In this instance, Omega applies the applicable guidance, such as Topic 606 or the AICPA Audit and Accounting Guide, Revenue Recognition, to the underlying transaction with the customers and accounts for the payments from the third parties as payments on behalf of those customers.
Social Advocate--Distinguishing Between Contributions and Exchanges
ABC Foundation is dedicated to achieving gender equality and empowerment. Every year, the network holds an advocacy event that includes performances by major entertainers. This event generates contributions and sponsorships by major corporations. ABC engaged in the following transactions during the year ending December 31, 2019.
Contribution from foundation. On March 5, 2019, Alpha Network (Alpha) pledged $4.3 million to ABC in response to appeals associated with the event. The purpose of this pledge was to fund activities consistent with the network's mission. Pursuant to the pledge agreement, Alpha provided $2.4 million within one week of the grant being signed and promised to provide $1.25 million on March 1, 2020, and $650,000 on March 1, 2021. The 2020 and 2021 payments will only be made after the network provides progress reports prepared in accordance with the agreement. The agreement anticipates that these progress reports will be submitted no later than February 1 of the applicable year.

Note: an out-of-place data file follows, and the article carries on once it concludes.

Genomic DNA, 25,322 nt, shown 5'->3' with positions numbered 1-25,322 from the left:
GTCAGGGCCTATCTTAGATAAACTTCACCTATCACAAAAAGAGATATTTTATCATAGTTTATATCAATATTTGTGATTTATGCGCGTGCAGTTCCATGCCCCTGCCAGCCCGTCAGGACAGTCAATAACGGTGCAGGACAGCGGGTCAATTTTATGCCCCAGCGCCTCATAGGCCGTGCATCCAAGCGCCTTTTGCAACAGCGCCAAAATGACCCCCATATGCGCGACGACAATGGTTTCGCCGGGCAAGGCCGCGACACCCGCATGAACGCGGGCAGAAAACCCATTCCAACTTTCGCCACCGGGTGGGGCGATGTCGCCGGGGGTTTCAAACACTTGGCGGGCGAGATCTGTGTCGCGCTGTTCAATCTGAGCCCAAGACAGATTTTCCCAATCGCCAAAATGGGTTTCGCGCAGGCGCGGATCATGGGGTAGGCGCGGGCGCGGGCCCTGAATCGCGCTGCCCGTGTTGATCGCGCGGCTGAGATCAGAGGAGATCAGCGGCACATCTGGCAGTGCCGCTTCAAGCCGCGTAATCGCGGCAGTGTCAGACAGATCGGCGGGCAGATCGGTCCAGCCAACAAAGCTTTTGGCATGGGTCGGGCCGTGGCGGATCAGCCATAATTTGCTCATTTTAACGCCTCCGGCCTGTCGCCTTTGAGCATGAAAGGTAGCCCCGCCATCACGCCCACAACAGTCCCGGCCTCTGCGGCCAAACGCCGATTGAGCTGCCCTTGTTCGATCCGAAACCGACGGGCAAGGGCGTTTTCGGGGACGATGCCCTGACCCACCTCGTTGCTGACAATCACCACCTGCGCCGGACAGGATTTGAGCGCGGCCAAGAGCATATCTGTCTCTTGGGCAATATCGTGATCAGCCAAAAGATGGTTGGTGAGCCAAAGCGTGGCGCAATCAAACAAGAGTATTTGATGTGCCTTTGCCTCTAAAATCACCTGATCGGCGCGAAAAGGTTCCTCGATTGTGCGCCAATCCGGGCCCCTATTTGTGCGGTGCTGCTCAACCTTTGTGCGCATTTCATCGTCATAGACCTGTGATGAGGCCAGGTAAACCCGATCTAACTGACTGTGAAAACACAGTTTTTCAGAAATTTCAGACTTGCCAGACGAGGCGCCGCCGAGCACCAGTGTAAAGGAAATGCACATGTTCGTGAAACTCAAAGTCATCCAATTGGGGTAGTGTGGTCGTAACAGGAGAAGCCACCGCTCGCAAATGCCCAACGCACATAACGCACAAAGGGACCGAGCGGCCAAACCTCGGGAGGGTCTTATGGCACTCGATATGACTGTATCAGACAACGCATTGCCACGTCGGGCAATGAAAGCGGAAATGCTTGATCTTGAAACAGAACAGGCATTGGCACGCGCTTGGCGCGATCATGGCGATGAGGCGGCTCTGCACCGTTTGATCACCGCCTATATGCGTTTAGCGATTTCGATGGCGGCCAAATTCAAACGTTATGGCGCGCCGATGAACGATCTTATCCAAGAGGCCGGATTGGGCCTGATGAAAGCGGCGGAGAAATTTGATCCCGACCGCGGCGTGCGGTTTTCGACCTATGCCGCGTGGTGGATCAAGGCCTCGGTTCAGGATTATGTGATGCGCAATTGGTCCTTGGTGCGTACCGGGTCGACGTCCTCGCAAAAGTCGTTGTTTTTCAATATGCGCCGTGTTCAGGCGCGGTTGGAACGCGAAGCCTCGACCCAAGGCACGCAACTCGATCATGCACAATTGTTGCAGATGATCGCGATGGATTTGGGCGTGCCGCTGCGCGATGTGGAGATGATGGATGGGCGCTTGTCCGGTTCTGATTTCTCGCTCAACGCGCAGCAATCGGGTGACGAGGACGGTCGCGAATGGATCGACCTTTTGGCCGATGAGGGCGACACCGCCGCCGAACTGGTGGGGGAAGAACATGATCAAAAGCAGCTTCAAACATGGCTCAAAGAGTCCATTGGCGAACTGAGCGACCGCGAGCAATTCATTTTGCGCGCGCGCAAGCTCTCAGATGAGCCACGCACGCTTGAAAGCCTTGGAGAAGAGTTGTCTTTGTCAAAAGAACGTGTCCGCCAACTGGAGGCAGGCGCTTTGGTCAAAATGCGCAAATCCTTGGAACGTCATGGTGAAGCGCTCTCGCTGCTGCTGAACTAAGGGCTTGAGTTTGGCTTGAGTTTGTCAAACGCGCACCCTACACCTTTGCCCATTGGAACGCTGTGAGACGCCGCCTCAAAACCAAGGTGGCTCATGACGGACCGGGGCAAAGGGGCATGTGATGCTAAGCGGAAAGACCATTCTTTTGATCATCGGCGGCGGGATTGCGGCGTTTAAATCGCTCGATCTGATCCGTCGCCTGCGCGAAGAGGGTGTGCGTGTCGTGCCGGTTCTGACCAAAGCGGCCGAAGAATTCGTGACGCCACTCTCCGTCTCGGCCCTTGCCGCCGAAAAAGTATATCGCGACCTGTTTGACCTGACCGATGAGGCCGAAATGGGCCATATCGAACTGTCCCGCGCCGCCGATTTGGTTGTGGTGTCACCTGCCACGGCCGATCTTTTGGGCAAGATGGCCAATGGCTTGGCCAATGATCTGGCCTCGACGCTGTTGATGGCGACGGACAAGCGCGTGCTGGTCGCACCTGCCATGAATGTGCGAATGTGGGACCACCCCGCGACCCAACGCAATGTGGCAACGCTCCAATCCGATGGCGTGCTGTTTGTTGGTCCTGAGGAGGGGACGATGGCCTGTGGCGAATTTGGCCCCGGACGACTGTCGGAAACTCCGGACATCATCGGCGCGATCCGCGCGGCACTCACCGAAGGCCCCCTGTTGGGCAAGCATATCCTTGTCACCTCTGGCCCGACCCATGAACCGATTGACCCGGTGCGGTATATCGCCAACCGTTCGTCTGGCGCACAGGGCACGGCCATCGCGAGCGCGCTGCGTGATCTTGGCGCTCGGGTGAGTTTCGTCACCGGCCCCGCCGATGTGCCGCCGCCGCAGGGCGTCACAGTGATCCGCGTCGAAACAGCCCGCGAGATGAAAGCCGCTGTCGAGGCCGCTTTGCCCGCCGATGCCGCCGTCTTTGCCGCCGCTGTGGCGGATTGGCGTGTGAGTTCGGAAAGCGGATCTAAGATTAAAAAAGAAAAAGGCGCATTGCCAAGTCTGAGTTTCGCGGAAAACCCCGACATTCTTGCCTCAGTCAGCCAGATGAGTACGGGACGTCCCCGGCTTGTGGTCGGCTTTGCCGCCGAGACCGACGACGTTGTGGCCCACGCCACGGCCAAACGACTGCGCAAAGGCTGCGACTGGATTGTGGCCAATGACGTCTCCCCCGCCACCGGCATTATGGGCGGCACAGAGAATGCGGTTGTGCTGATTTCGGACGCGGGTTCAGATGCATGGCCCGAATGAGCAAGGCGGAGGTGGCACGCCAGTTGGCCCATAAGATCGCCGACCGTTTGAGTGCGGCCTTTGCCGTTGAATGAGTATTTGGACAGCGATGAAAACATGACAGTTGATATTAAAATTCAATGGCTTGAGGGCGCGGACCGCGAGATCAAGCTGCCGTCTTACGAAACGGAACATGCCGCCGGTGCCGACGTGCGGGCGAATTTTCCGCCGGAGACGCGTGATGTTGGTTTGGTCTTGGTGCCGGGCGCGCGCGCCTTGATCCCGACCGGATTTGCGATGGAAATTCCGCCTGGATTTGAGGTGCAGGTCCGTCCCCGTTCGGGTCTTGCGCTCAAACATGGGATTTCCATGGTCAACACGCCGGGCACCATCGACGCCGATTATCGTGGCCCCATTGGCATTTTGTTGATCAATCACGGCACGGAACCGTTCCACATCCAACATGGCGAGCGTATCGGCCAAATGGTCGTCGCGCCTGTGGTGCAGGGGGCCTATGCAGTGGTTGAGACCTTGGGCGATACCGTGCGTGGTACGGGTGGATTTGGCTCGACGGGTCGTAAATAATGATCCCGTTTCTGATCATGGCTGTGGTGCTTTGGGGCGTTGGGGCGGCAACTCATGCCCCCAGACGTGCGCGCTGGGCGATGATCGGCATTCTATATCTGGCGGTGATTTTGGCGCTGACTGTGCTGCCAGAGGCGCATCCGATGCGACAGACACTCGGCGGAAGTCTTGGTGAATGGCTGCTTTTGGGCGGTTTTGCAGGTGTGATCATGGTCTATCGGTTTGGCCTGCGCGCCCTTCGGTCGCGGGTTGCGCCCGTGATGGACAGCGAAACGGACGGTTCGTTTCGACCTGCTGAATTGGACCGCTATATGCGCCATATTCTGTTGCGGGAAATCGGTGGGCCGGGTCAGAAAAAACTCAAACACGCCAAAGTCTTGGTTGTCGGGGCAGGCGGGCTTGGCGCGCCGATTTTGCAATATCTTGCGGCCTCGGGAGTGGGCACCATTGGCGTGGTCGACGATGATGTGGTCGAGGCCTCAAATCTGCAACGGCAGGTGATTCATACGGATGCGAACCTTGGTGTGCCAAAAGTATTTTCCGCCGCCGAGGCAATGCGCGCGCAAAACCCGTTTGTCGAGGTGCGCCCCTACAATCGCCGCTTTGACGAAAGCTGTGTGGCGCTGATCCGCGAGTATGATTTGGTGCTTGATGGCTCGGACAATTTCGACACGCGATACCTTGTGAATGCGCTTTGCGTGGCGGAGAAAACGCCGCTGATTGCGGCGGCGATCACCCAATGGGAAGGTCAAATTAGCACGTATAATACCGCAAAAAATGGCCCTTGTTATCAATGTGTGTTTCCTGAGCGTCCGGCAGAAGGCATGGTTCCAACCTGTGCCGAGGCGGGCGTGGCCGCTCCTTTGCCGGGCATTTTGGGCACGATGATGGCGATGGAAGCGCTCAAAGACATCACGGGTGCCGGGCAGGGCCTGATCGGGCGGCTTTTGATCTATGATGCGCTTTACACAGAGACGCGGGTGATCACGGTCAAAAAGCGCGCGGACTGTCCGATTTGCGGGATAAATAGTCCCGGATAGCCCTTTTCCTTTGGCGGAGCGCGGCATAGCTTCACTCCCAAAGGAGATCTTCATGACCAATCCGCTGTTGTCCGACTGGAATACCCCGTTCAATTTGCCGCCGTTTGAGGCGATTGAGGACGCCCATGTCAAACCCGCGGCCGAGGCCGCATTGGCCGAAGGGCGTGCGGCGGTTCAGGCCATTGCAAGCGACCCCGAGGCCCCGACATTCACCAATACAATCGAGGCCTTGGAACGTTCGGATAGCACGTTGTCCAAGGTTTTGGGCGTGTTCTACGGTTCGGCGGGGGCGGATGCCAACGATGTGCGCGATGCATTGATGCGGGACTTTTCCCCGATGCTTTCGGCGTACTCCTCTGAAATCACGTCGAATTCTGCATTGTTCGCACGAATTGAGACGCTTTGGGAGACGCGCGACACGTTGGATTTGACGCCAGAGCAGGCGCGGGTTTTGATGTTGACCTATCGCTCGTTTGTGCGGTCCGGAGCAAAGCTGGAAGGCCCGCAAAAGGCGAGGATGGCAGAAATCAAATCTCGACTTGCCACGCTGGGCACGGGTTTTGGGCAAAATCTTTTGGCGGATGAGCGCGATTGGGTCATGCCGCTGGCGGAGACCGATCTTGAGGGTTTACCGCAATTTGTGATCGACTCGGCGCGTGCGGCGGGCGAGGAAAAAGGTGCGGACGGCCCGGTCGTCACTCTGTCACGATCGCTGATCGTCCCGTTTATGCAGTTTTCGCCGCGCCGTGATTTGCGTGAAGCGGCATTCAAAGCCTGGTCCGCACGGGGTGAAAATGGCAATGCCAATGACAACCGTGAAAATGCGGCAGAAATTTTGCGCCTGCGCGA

This pledge meets the definition of a contribution in that it is an unconditional transfer of cash that is both voluntary and nonreciprocal. By definition, any societal benefit received by Alpha is not considered to be of commensurate value.
As discussed below, the progress reports do not create a barrier that would defer revenue recognition; ASU 2018-08 considers these to be administrative matters that do not rise to the level of a barrier. The payments due on March 1,2020, and March 1, 2021, however, are subject to a time restriction because the donor does not make these funds available until those dates. As a consequence, ABC Foundation would post the following journal entry on March 5, 2019: